We become full by becoming empty

When we empty ourselves for others, we become full. But when we’re full of ourselves, we often end up feeling empty.

We often associate living fully with experiencing every high, traveling to new places, being successful, or living a social media-worthy life. Sometimes, I also wish the same for myself and for my kids. I actually dream of striking it rich with my investments and owning a beach house one day so my kids can just go to the sea whenever they want. And I would just spend my days writing by the sea.

But the most fulfilled people I meet, and ironically the most successful, are those who serve others through what they are doing. The best writers I know are those who inspire or help others become better people. The best employees I know are those who take ownership of their work for the betterment of the companies they’re working with. The best entrepreneurs I know are those who solve other people’s problems through their businesses. And the happiest people I know are not necessarily the richest, but those who empty themselves for their loved ones and even their neighbors every single day.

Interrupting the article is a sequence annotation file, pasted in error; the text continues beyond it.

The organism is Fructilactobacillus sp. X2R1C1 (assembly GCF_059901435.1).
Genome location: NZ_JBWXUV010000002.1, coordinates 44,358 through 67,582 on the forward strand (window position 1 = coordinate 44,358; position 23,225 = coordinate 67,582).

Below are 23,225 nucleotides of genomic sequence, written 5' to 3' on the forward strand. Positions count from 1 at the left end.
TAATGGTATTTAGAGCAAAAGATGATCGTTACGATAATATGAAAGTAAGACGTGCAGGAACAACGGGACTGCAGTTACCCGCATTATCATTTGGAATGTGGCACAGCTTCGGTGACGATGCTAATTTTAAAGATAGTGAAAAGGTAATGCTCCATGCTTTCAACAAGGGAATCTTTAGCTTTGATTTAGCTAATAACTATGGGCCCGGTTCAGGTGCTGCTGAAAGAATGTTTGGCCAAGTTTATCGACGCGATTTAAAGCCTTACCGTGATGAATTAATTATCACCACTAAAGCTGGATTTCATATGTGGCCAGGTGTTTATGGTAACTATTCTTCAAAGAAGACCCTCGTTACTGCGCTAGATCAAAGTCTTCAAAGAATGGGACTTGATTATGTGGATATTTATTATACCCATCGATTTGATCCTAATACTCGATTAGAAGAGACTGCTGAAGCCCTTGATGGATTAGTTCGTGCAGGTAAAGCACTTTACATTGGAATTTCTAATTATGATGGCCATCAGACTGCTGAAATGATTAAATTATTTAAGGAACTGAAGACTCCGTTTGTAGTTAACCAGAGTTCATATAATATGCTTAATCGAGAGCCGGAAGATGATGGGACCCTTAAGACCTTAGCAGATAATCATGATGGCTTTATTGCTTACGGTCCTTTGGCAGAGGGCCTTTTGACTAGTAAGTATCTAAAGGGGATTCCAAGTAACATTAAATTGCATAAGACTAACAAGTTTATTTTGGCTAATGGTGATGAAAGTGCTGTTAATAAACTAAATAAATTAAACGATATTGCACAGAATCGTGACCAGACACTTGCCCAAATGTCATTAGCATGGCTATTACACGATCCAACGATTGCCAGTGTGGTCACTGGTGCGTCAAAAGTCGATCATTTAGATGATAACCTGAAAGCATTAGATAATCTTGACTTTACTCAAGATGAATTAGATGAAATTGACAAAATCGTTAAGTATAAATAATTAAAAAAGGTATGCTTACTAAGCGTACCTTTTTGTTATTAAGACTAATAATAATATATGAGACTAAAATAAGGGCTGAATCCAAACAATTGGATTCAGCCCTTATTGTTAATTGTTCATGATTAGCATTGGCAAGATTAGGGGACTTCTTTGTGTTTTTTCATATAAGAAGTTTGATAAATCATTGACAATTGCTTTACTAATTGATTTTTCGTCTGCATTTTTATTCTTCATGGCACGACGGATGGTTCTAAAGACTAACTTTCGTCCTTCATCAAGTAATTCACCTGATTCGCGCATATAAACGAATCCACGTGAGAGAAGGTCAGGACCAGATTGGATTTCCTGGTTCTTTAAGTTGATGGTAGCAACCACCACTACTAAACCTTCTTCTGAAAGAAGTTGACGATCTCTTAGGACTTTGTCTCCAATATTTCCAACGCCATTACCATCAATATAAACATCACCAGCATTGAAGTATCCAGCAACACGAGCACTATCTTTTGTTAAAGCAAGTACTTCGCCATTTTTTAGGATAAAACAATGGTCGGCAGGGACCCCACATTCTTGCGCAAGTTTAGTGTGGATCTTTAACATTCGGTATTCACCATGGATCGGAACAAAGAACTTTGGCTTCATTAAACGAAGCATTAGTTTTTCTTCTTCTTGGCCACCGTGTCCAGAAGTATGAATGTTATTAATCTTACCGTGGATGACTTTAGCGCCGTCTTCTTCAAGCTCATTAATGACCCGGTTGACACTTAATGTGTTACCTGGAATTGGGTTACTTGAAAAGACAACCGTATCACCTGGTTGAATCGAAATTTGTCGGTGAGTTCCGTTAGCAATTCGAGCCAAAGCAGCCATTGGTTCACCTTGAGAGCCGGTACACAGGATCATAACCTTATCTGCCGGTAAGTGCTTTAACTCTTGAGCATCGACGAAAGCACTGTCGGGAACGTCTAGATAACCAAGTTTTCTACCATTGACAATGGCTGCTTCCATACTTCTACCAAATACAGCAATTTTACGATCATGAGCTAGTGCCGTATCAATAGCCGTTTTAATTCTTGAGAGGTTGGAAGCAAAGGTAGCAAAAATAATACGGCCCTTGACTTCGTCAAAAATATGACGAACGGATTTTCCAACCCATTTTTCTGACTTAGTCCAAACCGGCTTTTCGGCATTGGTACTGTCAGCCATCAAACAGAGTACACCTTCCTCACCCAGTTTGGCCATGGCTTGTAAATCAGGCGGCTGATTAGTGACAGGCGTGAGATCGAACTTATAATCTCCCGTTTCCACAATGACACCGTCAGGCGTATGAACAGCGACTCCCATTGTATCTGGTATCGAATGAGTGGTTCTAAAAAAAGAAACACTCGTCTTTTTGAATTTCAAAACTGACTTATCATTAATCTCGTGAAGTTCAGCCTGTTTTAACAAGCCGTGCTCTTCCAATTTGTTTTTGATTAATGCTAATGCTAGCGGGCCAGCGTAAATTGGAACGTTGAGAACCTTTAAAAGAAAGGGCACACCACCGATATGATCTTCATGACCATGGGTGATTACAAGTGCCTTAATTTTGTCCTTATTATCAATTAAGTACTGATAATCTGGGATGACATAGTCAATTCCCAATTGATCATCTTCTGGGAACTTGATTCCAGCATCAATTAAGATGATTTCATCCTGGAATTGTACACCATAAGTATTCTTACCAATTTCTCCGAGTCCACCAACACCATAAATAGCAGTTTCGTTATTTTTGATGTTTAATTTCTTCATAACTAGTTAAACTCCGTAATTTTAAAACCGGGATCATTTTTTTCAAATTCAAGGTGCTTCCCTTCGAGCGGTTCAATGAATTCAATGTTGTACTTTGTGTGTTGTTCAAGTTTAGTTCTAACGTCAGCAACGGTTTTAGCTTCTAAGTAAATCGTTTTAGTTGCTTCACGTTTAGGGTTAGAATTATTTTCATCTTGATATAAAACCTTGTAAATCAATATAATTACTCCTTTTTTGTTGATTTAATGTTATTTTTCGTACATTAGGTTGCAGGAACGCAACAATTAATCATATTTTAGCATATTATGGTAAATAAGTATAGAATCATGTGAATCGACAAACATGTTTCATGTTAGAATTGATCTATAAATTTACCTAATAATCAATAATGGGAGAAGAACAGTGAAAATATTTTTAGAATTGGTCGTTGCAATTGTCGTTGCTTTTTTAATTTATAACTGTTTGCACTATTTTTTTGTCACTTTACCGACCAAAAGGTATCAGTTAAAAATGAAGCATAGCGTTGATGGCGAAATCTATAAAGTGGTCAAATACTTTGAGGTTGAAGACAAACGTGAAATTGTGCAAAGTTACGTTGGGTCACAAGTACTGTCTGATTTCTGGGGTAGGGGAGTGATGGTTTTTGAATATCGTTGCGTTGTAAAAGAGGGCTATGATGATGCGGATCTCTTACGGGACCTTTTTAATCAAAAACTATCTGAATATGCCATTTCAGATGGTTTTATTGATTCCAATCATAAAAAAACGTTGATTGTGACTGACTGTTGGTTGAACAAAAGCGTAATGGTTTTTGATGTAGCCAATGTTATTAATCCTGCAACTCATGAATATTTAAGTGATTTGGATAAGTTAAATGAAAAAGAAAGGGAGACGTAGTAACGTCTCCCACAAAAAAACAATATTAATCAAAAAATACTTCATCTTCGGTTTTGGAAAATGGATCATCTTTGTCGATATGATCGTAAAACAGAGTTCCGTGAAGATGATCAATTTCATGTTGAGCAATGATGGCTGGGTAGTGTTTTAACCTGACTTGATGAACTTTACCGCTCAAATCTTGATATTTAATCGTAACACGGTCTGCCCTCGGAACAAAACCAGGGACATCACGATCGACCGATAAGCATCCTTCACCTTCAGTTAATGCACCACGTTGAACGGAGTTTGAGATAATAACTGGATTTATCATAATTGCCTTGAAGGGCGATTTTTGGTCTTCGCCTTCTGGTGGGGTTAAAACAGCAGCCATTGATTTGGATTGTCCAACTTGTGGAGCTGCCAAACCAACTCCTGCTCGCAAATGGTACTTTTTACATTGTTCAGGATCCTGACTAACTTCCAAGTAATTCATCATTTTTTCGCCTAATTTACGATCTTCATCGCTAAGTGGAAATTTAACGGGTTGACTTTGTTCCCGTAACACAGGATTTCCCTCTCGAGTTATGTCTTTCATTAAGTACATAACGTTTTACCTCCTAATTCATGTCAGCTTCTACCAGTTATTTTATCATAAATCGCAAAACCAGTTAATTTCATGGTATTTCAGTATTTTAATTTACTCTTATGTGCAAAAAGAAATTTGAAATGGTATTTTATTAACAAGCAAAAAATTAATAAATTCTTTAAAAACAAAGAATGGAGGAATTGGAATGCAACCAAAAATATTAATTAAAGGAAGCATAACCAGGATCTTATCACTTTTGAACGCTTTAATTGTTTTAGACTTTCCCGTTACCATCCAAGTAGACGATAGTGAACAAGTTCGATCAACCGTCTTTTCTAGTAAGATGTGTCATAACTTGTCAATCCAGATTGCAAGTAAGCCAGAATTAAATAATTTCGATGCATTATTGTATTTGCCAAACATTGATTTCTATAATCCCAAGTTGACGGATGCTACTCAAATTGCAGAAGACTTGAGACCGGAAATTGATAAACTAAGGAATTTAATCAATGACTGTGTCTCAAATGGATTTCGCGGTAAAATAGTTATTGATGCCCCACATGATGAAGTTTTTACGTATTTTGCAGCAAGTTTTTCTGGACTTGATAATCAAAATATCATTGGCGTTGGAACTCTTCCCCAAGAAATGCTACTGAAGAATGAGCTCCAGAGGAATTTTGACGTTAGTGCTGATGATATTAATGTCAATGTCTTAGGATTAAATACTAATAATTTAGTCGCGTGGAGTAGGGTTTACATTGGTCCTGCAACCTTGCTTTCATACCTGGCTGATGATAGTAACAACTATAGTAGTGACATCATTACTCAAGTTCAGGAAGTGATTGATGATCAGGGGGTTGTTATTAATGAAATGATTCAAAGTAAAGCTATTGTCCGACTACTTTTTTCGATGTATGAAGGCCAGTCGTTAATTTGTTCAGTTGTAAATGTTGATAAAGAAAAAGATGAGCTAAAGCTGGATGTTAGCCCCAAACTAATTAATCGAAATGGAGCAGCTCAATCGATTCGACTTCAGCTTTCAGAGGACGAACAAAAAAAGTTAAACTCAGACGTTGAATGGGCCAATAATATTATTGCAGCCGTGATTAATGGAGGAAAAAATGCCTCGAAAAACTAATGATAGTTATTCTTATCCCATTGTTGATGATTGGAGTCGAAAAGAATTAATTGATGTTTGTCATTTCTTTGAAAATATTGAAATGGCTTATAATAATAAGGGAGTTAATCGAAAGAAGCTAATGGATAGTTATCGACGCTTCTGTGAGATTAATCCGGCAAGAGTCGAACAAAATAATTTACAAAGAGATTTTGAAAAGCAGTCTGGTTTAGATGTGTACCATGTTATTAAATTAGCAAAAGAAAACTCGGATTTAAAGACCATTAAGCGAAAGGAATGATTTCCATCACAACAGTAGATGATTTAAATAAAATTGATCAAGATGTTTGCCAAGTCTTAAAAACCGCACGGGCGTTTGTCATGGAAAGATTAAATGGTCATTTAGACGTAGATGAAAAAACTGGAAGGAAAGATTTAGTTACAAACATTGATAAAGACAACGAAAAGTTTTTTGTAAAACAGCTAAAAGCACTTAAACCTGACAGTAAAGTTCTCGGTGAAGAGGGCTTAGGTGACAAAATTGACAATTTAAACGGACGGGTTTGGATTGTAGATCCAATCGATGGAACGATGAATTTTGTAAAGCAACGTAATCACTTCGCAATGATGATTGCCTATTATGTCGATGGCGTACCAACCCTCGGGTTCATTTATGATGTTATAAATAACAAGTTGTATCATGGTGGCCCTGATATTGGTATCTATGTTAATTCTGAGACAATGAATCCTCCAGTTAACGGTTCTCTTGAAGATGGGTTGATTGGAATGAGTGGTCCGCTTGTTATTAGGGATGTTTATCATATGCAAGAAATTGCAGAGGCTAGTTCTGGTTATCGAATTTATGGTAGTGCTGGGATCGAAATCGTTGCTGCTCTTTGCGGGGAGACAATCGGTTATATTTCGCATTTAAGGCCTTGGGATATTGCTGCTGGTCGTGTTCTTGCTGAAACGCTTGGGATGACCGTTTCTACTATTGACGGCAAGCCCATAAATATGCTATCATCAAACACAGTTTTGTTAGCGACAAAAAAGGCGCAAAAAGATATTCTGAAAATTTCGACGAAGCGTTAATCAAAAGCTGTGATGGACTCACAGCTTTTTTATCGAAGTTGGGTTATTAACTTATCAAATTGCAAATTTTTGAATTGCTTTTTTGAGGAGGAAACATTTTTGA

Lately, I find myself feeling empty. And I now understand that it’s because I’m too obsessed (again) with my own dreams and aspirations that I forget to serve and to love others through what I do, whether in my day job, my writing, my drawings, or the other things I’m doing.

As a person of faith, it also reminds me of what Jesus said to His disciples:

Whoever seeks to preserve his life will lose it, but whoever loses it will save it.
Luke 17:33 NAB

How about you? Are you feeling empty or are you emptying yourself for others?

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This post first appeared on carlocruz.org.

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I write and draw about faith, work, and personal development. Re-posting my work from carlocruz.org — a journal of things I learn and a space to pause and pray.

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Carlo Cruz

Carlo Cruz

I write and draw about faith, work, and personal development. Re-posting my work from carlocruz.org — a journal of things I learn and a space to pause and pray.

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